Bipartisan support for the concept of an NDIS was quickly established in the short moments after the Productivity Commission report was released by the Gillard Government in August last year. An audible collective applause of people with a disability and those that support them could be heard across the nation back then when first the Gillard Government announced it would pursue the idea and soon after, the Shadow Minister for Disabilities, Carers and the Voluntary Sector, Senator Mitch Fifield announced Coalition agreement with the proposal.

Since then, interested groups have waited, for over six months now, with baited breath for an announcement of a commitment to funding this immense project, slated to cost over $6 billion dollars. That hasn’t come to date, however in recent weeks there has been immense speculation that there will be some allocation of funds in the forthcoming May budget for the much needed program.

There has also been much consternation over the words of the Opposition Leader Tony Abbott in a recent speech to the National Press Club where the scheme was referred to as an “aspirational” target and something to be pursued when the budget is back “in strong surplus”. These comments were taken by many as a backing away of sorts from support for the idea of a NDIS and angered disability advocates.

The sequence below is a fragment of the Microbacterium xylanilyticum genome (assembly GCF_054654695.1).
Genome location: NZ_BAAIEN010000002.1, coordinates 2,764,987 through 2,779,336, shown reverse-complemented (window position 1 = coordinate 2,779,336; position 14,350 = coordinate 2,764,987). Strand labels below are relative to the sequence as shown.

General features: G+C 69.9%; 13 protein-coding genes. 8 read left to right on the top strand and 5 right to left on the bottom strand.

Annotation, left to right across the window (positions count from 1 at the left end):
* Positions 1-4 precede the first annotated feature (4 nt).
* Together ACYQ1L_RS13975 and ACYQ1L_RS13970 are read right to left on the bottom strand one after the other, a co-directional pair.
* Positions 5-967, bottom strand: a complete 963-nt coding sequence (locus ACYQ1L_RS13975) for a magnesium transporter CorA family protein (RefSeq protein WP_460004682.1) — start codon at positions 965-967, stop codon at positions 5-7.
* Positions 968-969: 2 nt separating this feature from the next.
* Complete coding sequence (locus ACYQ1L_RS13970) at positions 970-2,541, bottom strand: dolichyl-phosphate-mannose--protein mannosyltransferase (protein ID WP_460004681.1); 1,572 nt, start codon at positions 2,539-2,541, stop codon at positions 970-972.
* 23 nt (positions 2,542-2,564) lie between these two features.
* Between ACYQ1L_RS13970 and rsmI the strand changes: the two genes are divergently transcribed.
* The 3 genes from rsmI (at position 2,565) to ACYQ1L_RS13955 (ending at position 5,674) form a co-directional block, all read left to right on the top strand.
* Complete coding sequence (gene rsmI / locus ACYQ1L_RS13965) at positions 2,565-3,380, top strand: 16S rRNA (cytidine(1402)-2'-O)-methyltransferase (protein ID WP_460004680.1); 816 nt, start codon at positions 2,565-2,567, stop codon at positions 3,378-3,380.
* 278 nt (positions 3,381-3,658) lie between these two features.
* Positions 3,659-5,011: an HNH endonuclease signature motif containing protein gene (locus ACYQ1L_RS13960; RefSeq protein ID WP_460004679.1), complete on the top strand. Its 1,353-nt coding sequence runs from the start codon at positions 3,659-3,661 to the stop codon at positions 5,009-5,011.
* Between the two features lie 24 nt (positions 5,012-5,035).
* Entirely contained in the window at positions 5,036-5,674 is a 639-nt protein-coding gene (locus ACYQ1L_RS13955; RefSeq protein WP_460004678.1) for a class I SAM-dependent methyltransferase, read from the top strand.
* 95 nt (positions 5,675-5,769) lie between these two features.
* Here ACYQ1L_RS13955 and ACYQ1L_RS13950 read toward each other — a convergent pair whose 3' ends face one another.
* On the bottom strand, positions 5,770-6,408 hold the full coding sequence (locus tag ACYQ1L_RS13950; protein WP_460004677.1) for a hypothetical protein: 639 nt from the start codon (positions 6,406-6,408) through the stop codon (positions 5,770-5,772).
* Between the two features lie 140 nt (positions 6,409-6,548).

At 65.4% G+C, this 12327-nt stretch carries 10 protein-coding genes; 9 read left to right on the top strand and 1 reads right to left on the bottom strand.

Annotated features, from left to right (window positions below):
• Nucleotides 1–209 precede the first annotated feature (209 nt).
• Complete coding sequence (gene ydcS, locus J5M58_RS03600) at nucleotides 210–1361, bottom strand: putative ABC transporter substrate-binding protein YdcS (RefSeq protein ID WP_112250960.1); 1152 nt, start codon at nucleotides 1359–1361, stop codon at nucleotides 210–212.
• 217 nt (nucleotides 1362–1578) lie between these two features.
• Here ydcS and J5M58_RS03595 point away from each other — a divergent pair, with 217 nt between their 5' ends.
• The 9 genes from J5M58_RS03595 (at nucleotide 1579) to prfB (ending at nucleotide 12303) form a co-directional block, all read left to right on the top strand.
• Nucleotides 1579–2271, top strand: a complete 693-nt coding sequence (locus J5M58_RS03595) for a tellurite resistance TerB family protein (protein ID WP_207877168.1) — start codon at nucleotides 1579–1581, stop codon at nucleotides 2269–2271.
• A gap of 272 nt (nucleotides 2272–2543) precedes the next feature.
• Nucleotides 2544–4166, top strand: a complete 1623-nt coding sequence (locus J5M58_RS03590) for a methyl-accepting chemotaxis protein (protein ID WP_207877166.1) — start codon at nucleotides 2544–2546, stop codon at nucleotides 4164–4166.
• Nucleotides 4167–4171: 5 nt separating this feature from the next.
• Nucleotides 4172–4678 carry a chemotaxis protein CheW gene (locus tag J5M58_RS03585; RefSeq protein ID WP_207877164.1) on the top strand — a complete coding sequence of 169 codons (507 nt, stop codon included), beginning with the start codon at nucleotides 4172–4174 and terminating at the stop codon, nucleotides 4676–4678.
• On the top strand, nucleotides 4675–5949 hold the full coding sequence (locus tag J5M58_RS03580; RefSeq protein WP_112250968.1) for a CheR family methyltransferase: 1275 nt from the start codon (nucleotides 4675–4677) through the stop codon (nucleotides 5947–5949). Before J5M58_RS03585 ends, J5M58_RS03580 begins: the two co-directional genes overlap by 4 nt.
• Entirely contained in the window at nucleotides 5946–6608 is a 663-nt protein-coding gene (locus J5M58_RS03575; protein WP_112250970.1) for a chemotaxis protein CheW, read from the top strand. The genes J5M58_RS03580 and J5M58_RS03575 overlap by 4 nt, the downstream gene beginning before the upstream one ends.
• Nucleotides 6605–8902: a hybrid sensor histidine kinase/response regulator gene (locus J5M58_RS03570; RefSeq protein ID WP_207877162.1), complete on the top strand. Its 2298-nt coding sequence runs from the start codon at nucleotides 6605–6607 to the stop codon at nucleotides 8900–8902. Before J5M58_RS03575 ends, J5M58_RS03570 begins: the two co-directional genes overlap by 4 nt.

But alas, today most of those fears appear to have been obliterated with the Leader of the Opposition using a press conference to again profess Opposition support for the essential proposal which would transform the lives of people with a disability, helping them with the massive costs of living with a disability and allowing many of them the ability to participate in the Australian economy.

Today Mr Abbott said that he and the Coalition would support the allocation of money in next month’s budget for the design and consultation work needed in the implementation of the NDIS.

Further to that, the Liberal Leader also proposed, in a letter to Prime Minister Julia Gillard today that the parliament set up a Joint Select Committee c0-chaired by both major parties of interested parliamentarians to help progress the big change which is projected to take some years just to finish the implementation of the Medicare-like policy.

But as has been the roller-coaster that is the NDIS since the August 2011 announcement, it is far from certain that all the Premiers are onboard with implementation of the NDIS at this stage, while all do agree in principle with the idea of having an NDIS.